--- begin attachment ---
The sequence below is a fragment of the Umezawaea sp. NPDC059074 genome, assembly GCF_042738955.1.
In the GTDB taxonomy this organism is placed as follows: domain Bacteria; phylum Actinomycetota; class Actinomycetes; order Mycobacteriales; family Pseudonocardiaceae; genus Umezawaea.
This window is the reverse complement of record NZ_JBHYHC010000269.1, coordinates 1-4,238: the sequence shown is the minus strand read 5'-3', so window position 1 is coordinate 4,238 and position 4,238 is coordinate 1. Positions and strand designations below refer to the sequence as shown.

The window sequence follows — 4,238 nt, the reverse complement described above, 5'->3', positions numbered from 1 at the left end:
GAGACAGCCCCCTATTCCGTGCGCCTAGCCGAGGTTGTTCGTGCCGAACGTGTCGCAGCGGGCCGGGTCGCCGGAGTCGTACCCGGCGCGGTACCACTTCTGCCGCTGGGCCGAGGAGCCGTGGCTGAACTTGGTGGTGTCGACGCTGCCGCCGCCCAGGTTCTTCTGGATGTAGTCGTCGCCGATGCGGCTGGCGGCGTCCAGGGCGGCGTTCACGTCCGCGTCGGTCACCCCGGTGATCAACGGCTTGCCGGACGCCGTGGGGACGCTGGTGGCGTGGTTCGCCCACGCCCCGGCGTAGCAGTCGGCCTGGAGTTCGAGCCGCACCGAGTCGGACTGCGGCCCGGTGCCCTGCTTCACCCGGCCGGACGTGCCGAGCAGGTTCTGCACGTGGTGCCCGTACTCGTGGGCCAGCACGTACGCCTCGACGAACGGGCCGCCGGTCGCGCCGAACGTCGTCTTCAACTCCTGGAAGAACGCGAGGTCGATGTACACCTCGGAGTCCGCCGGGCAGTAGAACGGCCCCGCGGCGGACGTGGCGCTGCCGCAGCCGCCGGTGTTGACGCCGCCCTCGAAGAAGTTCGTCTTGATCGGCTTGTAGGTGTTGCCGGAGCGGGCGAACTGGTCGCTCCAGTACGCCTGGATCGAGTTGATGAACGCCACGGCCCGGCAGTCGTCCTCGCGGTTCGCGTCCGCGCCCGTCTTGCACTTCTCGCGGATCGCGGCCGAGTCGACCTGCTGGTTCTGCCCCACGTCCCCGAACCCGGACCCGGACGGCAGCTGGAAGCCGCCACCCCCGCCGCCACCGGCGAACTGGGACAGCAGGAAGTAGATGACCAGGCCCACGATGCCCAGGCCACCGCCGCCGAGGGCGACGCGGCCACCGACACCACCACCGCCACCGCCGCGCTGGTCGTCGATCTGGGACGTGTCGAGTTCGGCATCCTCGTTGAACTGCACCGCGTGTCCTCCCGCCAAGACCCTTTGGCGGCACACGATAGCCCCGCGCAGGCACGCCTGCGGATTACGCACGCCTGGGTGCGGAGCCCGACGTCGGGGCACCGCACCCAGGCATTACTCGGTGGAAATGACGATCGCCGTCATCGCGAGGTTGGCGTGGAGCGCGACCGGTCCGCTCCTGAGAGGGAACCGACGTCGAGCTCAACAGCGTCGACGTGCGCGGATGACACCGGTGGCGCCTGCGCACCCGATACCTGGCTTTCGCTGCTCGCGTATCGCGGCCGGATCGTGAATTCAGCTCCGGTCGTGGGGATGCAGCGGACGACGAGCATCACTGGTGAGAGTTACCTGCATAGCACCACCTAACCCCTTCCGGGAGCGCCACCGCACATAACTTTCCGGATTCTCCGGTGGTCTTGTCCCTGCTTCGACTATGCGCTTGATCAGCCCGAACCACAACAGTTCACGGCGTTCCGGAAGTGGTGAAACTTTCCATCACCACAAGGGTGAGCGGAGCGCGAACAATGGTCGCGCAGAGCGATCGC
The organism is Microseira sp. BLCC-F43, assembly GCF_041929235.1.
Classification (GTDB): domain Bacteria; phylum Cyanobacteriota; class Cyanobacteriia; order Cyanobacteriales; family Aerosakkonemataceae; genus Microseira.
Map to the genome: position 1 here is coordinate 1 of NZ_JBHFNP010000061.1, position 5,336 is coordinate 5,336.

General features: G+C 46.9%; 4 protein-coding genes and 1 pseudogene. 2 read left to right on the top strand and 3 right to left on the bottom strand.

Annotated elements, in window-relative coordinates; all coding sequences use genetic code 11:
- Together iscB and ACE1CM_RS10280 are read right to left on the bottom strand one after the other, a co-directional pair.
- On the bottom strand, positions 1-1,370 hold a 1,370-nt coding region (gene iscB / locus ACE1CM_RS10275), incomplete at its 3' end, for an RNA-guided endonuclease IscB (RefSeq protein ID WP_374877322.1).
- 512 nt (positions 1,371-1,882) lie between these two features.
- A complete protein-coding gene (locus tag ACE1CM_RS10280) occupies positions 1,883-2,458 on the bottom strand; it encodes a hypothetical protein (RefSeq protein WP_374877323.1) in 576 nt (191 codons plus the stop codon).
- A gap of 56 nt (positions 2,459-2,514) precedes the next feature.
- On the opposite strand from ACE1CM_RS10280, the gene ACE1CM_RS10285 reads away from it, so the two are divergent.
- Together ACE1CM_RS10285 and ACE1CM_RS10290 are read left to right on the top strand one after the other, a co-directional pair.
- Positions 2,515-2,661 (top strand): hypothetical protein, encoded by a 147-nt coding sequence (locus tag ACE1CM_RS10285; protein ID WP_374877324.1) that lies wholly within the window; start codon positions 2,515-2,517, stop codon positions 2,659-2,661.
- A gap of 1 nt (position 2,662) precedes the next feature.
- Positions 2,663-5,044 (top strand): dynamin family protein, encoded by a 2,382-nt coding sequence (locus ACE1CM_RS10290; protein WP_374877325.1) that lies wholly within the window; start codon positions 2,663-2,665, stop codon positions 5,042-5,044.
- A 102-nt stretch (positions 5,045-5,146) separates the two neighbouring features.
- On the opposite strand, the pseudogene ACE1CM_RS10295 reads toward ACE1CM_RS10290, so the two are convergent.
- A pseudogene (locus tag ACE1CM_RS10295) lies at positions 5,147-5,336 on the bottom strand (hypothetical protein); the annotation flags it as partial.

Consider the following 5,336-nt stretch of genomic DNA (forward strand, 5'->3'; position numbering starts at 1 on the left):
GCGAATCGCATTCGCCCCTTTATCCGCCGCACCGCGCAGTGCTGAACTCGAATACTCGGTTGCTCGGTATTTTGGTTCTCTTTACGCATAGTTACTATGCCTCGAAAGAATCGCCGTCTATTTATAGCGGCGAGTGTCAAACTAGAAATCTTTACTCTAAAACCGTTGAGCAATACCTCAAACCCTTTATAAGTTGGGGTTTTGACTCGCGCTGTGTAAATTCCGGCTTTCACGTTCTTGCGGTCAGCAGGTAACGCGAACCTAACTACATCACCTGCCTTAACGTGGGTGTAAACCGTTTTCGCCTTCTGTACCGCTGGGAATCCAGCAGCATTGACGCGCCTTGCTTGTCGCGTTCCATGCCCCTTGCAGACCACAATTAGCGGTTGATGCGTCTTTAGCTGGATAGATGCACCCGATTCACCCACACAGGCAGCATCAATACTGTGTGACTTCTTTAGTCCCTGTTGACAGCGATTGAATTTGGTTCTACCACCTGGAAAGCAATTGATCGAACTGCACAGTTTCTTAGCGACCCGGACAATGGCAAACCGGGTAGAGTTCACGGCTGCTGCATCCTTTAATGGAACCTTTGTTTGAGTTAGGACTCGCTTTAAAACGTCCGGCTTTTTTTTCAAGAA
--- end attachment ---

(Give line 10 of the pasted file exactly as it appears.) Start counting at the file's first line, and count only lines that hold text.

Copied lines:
Annotated elements, in window-relative coordinates; all coding sequences use genetic code 11: